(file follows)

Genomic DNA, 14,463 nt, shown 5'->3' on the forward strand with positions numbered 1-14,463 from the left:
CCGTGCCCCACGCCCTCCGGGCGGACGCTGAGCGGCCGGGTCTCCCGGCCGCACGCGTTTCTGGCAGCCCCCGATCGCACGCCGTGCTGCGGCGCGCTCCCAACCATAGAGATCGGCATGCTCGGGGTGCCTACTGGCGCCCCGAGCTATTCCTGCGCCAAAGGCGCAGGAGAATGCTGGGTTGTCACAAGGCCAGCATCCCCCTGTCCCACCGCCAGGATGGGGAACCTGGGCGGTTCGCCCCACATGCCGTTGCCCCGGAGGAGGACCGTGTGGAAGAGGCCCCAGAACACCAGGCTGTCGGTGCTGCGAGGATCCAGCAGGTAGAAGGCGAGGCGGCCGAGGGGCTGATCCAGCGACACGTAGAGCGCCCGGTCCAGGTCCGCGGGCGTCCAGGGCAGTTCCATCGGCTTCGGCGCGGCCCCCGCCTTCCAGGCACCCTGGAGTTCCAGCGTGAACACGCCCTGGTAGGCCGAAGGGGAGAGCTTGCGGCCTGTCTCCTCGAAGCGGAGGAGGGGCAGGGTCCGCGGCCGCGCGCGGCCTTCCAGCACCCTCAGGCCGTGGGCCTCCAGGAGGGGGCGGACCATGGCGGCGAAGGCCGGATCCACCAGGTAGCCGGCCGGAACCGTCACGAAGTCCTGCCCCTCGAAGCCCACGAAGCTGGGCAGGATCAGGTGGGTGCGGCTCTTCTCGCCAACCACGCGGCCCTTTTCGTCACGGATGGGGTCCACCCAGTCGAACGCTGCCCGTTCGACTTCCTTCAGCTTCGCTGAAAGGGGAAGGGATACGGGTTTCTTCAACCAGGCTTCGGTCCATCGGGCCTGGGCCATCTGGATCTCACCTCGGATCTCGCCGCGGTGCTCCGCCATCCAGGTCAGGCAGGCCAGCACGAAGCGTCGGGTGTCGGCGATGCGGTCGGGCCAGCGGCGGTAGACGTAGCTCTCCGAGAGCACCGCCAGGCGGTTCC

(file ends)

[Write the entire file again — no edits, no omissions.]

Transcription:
Genomic DNA, 14,463 nt, shown 5'->3' on the forward strand with positions numbered 1-14,463 from the left:
CCGTGCCCCACGCCCTCCGGGCGGACGCTGAGCGGCCGGGTCTCCCGGCCGCACGCGTTTCTGGCAGCCCCCGATCGCACGCCGTGCTGCGGCGCGCTCCCAACCATAGAGATCGGCATGCTCGGGGTGCCTACTGGCGCCCCGAGCTATTCCTGCGCCAAAGGCGCAGGAGAATGCTGGGTTGTCACAAGGCCAGCATCCCCCTGTCCCACCGCCAGGATGGGGAACCTGGGCGGTTCGCCCCACATGCCGTTGCCCCGGAGGAGGACCGTGTGGAAGAGGCCCCAGAACACCAGGCTGTCGGTGCTGCGAGGATCCAGCAGGTAGAAGGCGAGGCGGCCGAGGGGCTGATCCAGCGACACGTAGAGCGCCCGGTCCAGGTCCGCGGGCGTCCAGGGCAGTTCCATCGGCTTCGGCGCGGCCCCCGCCTTCCAGGCACCCTGGAGTTCCAGCGTGAACACGCCCTGGTAGGCCGAAGGGGAGAGCTTGCGGCCTGTCTCCTCGAAGCGGAGGAGGGGCAGGGTCCGCGGCCGCGCGCGGCCTTCCAGCACCCTCAGGCCGTGGGCCTCCAGGAGGGGGCGGACCATGGCGGCGAAGGCCGGATCCACCAGGTAGCCGGCCGGAACCGTCACGAAGTCCTGCCCCTCGAAGCCCACGAAGCTGGGCAGGATCAGGTGGGTGCGGCTCTTCTCGCCAACCACGCGGCCCTTTTCGTCACGGATGGGGTCCACCCAGTCGAACGCTGCCCGTTCGACTTCCTTCAGCTTCGCTGAAAGGGGAAGGGATACGGGTTTCTTCAACCAGGCTTCGGTCCATCGGGCCTGGGCCATCTGGATCTCACCTCGGATCTCGCCGCGGTGCTCCGCCATCCAGGTCAGGCAGGCCAGCACGAAGCGTCGGGTGTCGGCGATGCGGTCGGGCCAGCGGCGGTAGACGTAGCTCTCCGAGAGCACCGCCAGGCGGTTCC